The CLEVELAND CALL & POST rose from somewhat obscure origins to become long Cleveland's major African American newspaper. It was created from the 1927 merger of 2 struggling weeklies, the Call and the Post. The Call was founded ca. 1920 by a group that included local inventor GARRETT A. MORGAN. At about the same time, the Post was established as the organ of a fraternal group known as the Modern Crusaders of the World. Even after its self-described "marriage of misery," the Call & Post continued to flounder until the arrival in 1932 of WM. O. WALKER, a black businessman from Baltimore. Over the following decade, Walker nursed the Call & Post's size from 4 to 12 pages and its circulation from 300 to 10,000. He also acquired most of the paper and formed a partnership, the P-W Publishing Co., with attorney LAWRENCE O. PAYNE in 1940.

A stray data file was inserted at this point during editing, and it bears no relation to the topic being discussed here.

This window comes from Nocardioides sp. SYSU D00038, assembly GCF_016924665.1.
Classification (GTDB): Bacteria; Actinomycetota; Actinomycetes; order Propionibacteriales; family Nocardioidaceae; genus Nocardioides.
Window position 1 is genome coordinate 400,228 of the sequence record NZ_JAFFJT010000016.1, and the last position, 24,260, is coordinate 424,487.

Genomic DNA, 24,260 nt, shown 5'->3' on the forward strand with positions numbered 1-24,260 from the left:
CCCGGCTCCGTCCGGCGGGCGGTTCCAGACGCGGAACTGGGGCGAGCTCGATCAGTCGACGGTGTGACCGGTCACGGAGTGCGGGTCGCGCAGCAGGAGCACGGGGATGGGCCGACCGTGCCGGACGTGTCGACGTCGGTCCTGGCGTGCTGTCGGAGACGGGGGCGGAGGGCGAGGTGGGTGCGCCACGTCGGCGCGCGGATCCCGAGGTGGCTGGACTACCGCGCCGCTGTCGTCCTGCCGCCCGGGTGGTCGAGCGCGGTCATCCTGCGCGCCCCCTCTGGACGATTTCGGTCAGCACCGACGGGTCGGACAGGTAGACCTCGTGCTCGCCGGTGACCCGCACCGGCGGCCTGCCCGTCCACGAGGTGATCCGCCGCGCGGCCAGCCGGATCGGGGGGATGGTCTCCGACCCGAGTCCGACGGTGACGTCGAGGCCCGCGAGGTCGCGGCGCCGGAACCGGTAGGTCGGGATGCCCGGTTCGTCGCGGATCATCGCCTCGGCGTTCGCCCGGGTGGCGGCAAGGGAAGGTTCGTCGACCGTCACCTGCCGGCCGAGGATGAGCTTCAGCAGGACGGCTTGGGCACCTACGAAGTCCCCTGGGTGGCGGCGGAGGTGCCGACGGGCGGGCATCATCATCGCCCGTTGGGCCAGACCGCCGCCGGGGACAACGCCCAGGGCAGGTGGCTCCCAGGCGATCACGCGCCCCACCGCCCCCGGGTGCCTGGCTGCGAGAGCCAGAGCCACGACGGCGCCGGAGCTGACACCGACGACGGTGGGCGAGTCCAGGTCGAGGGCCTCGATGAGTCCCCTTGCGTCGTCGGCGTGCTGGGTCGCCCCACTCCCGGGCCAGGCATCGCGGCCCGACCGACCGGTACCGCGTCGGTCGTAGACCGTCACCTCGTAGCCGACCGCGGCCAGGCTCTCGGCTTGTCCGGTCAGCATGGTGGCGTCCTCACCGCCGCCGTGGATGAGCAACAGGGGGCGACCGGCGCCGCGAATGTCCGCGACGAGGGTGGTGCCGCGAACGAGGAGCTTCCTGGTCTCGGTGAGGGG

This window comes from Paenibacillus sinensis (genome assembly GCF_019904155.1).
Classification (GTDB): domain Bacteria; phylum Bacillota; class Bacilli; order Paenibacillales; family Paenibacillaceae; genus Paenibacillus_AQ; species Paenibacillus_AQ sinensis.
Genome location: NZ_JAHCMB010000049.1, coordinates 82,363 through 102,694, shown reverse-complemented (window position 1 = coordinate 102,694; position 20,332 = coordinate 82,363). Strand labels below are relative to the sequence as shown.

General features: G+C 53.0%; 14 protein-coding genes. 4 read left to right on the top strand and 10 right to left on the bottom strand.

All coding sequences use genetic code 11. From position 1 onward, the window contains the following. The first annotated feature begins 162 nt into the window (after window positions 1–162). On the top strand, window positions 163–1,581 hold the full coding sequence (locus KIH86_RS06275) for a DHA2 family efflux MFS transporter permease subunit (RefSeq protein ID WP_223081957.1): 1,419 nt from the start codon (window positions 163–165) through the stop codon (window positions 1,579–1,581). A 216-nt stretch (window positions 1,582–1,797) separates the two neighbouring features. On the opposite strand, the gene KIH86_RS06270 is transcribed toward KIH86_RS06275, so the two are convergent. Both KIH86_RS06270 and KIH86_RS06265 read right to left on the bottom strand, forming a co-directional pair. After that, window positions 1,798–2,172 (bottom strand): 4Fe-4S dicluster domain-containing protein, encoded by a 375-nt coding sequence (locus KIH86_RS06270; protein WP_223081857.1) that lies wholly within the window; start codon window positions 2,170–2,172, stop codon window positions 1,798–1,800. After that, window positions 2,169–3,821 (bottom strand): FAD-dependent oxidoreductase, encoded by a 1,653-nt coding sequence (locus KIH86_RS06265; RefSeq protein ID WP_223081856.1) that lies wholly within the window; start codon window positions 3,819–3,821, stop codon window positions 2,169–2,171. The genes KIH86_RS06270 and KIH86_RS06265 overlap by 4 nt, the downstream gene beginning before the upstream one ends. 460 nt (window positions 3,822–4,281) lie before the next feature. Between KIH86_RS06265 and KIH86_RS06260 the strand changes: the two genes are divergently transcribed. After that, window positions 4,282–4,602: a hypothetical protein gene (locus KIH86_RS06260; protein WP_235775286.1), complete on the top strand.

Part of the Call & Post's success may have stemmed from the sensational treatment of violence on its front page, a practice excused by some defenders on the basis of the paper's heavy dependence on over-the-counter sales. That was balanced by the paper's unrivaled coverage of the African American community's religious and social news. Politically, the Call & Post combined frequent support of local black Democrats with generally Republican preferences on the national level. In 1959 the Call & Post moved from its long-time address on E. 55th St. to its own building on E. 105th at Chester Ave., where the paper became one of the first in Ohio to convert to offset printing. Separate editions were added for Columbus, Cincinnati, and statewide. On 20 Jan. 1983, the weekly's traditional Saturday publication date was moved up to Thursday. Following Walker's death in 1981, Harry Alexander (see WILLIAM HARRY ALEXANDER) and John H. Bustamante became copublishers. After 1990, John Bustamante continued as publisher under the ownership of Andre Bustamante. A recipient of several Russwurm Awards, the Call & Post numbers CHAS. H. LOEB, Jas. L. Hicks, Wm. (Sheep) Jackson, and John Fuster among its former staffers. In 1995, with 46 employees and a circulation of approx. 35,000 but struggling financially, the paper filed for Chapter 11 bankruptcy protection. The paper sold its printing press in 1996, and its 105th Street building was auctioned off in 1997. However, the 1998 purchase of Call & Post by boxing promoter Don King encouraged hopes for the papers renewed success. Since then, King has served as publisher as well as owner. Call & Post now has Cleveland headquarters at 11800 Shaker Blvd.